March 2016
Celebrating 100 Years of Water Management
Since 1915
Get to Know the LWDD Board of Supervisors
An introduction to Supervisor John I. Whitworth, III
John I. Whitworth, III
First elected in 1990, John I. Whitworth, III, has served for more than 25 years on the Board of Supervisors. He represents Sub-District 5, which is generally located south of West Atlantic Avenue and north of the Hillsboro Canal, between the Florida Turnpike and Interstate 95.

Supervisor Whitworth's priority is to continue an open dialogue with residential, commercial and governmental stakeholders on the importance of our water resources for the future. He believes through public and private partnerships there are significant opportunities for additional efficiencies in water management and sustainable water supplies.

Mr. Whitworth attended college at Gordon Military College in Barnesville, Georgia and the University of Florida. He currently operates a family-owned agricultural business in Palm Beach County and participates with various civic and social organizations.

The District is governed by a five-member Board of Supervisors. Starting with the February newsletter, one Supervisor will be featured each month allowing residents the opportunity to get to know the LWDD Board. Previous issues of the newsletter can be found at www.lwdd.net/resources/videos-publications.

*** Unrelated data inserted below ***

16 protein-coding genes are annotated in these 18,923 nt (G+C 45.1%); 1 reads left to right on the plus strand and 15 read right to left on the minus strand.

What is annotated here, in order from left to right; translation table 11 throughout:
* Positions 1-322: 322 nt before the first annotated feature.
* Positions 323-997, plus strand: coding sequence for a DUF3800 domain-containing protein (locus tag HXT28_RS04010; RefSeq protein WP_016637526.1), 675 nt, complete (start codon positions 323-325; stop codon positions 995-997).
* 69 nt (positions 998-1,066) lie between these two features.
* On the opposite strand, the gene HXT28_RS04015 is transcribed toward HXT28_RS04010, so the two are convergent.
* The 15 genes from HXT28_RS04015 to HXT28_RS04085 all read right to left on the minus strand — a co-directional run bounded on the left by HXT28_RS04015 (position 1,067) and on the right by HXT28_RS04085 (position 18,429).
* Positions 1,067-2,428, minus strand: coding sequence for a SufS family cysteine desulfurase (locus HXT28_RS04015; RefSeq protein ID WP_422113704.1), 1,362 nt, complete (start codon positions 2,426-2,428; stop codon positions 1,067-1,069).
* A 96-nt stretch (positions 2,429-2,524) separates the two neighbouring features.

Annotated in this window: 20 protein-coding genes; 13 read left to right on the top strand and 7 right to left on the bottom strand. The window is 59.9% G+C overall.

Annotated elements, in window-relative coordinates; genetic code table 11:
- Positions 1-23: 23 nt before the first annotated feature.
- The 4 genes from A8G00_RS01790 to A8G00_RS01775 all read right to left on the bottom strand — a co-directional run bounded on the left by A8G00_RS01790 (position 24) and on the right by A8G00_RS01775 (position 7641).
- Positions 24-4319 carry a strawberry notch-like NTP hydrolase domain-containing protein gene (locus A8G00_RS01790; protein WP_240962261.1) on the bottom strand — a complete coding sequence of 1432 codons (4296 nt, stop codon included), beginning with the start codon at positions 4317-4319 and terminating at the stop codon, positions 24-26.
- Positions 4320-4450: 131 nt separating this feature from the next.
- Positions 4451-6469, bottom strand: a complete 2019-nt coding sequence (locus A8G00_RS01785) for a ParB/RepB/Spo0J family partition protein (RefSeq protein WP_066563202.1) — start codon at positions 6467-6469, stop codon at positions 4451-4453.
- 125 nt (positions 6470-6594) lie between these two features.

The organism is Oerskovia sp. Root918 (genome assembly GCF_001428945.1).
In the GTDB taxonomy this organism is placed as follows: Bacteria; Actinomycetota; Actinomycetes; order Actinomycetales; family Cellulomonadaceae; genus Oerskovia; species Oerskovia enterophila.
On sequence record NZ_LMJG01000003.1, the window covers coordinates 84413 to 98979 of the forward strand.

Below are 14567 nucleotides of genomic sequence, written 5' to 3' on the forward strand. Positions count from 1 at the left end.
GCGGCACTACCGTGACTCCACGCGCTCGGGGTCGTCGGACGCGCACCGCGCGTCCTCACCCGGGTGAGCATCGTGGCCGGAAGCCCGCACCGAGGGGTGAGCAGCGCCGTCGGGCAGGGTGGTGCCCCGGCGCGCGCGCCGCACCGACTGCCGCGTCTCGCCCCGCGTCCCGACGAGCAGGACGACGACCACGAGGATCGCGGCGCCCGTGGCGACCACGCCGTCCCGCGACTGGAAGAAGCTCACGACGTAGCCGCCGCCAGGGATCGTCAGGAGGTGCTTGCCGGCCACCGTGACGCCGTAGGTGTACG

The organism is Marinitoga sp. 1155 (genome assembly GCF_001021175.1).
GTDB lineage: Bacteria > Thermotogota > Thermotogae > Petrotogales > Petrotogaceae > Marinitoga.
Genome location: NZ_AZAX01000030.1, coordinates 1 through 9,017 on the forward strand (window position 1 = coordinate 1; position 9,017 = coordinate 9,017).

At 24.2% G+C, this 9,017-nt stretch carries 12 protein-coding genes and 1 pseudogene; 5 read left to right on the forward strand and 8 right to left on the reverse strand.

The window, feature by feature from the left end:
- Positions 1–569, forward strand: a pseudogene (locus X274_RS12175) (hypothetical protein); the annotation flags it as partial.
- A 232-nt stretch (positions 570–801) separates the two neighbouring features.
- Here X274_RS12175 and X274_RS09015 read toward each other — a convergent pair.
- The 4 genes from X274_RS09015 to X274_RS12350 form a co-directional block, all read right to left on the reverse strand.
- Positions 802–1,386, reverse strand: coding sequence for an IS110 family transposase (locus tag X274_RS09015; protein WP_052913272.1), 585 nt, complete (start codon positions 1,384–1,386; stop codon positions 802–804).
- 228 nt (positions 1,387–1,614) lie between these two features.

Dead Fish in Ponds, Lakes and Canals
Most fish kills are the result of natural processes
When a fish kill occurs in a lake, pond or canal, the first assumption is that something is terribly wrong with the water body. Suspicions are raised as to whether human activity, such as a chemical spill, may have caused the fish to die. However, most often fish kills are the result of natural processes that cause the oxygen dissolved in the water to drop to levels insufficient for fish survival.
 
A dissolved oxygen, or DO-related fish kill can occur in virtually any aquatic environment, but water bodies located in residential areas are particularly vulnerable. Developed areas create rainfall runoff that may contain high amounts of nutrients from septic tanks and fertilizers. Water bodies with high nutrient levels can produce a dense growth of algae. When sunlight is available, the algae use the nutrients in the water to produce oxygen through the process of photosynthesis. Most of the oxygen available to fish comes from this process. However, nighttime and cloudy or low sunlight days causes the algae to switch from photosynthesis to respiration, which results in the algae consuming the oxygen needed by the fish population. 
 
Clean-up of fish kills occurring in private residential ponds and lakes is generally the responsibility of the property owner or homeowners association. Fish kills in District canals should be reported by calling 561-498-5363 or emailing info@lwdd.net.
District Offers Educational Speakers
New presentation available regarding the history of LWDD  
Tommy Strowd, PE, Director of Operations and Maintenance